My waste My responsibility 🙂
I belong to a family of modest means and live in the suburbs of New Delhi in a densely populated locality called Aya Nagar. When I heard of the topic for this essay, I was not sure if I would be able to write enough about it. I thought about it for a few days and came across the idea of “Waste not, want not” which made me realise that the topic of “My waste, my responsibility” was perfect. If we begin by first being mindful about not generating waste, then the world will become a better place for everyone.
I am a daughter, sister, student, friend, and most importantly, the captain of my own responsibilities. As a result of this, I have an important role not only towards myself but also towards my community. I need to make everyone around me more aware of the small changes that can keep Mother Earth clean and green, even in the future.
I became more aware of my responsibility towards the environment in Class 6. Before that, my parents took care of everything for me. However, even then, they set a very good example and I learnt a lot from their way of living.
Growing up, my mother was the one who took care of our household duties. She set a good example by never wasting anything. She took care while preparing vegetables to ensure minimum waste. If any waste was generated, she would take it to be fed to the cows in the neighbourhood. When we outgrew our clothes, she often passed it on to those in need, cut up the fabric pieces to make reusable kitchen cloth or layered pieces together to make quilts for cold winter nights. While growing up and even today, we don’t even waste water. We still use a bucket and mug to bathe instead of the shower.
Over time, I adapted these practices in my daily life and learnt to minimise the waste I generate. I now, even make a conscious effort to walk to places rather than use public transport. I can proudly say that my carbon footprint is truly minimal. This is something I achieved with minimal effort and maximum gain. I am healthier because I walk to places, too.
Like everyone else, I often end up with plastic wrappers when we buy anything. Such a small thing like a plastic wrapper will gradually build up to become a big problem. So, I collect all the plastic wrappers from material I buy and makes eco-bricks with them by stuffing them into disposable plastic bottles. In fact, I even collect wrappers from my neighbours and friends and use them in my eco-bricks. I regularly speak to them to encourage them to make eco-bricks at home or use the disposable plastic bottles to create vertical gardens.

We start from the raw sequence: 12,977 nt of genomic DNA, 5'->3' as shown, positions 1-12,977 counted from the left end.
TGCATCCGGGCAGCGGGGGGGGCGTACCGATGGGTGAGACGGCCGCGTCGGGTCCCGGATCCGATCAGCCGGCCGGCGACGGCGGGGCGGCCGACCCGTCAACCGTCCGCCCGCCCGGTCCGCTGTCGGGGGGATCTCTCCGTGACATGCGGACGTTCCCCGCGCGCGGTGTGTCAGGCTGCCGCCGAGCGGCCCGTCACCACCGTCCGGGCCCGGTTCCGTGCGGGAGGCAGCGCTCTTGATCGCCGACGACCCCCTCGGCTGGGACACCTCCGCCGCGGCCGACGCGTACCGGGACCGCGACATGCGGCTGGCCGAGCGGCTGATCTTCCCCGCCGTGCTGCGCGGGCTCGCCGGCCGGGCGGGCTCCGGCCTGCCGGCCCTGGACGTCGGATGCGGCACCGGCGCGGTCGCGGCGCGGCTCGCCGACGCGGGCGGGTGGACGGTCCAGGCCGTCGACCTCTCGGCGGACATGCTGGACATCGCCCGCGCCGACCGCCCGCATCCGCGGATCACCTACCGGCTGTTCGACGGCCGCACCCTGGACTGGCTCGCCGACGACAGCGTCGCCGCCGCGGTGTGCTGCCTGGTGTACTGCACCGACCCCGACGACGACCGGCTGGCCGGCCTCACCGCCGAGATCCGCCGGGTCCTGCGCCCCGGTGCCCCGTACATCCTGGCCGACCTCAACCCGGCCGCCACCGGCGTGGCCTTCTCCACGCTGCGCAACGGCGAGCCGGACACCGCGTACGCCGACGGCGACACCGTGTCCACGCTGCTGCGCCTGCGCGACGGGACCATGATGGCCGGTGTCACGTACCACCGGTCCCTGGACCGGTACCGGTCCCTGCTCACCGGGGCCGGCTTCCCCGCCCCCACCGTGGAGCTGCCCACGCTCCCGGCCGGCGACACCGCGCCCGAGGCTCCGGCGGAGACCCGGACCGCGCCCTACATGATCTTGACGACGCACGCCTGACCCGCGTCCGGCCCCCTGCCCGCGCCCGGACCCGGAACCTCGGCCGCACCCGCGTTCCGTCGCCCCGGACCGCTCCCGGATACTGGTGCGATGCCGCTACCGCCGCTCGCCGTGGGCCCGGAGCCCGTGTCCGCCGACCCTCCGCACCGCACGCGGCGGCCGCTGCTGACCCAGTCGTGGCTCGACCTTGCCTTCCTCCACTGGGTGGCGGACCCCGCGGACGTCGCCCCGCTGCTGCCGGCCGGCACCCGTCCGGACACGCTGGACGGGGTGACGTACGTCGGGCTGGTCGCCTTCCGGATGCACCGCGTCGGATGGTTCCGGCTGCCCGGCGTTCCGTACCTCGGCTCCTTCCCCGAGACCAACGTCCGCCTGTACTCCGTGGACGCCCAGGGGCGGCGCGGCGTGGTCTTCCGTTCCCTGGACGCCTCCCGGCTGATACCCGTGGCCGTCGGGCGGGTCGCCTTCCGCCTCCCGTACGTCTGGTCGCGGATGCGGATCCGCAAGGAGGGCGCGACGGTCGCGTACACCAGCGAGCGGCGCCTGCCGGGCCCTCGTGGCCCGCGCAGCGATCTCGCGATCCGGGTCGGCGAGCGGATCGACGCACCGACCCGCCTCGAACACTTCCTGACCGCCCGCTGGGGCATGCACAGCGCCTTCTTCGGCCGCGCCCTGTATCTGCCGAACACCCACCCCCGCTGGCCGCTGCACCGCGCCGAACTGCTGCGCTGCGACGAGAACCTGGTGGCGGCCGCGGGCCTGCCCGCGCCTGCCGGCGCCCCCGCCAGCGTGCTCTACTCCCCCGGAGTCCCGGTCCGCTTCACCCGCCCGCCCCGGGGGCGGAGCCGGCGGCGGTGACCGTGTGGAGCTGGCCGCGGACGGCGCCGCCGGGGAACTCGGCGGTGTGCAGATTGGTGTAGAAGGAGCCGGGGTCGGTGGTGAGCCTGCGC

To prevent the addition of chemical waste to our ground water, I have even started making my own soaps at home. These soaps contain no harmful chemicals which will not harm our groundwater and also do not need plastic wrappers, since it is made at home. I have also tried to encourage others to make their own soaps by visiting nearby villages and conducting workshops for them.
Living a sustainable life which is kind to Mother Earth involves working with the community. One person cannot make a change. Like they say, it takes a village to raise a child. In this case, it will take all of us to save the earth from being buried under waste. Luckily for me, I also have the opportunity to volunteer with an NGO called the SowGood Learning Farm, which works with children and government schools and encourages them to grow their own food and lead a more eco-friendly and sustainable life with do-it-yourself projects.
While volunteering at the farm, I often share my ideas with the children there and their parents too. We get together to make things like handmade paper, notebooks with one-sided paper, recycled bottled planters and often take the message to a larger community through online workshops.
Every a small step like carrying a cloth bag instead of taking a new bag from the shop every time we buy something or carrying a bottle of water instead of purchasing a disposable bottle every time can go a long way in preserving Mother Earth. This is something I do every time I step out of home.
Imagine if all of us come together as a community and decide to minimise the waste we generate. That one simple change can make a huge impact.
In the Atharvaveda, there is a line which says, “Mata Bhumi putroham prithivyah” which means the Earth is my mother and I am her child. Each of us have a responsibility to realise this and take every step possible to make our Mother Earth proud of us. Begin by making a small change today. It is not just my responsibility, it is our responsibility and will surely make a very big, positive difference.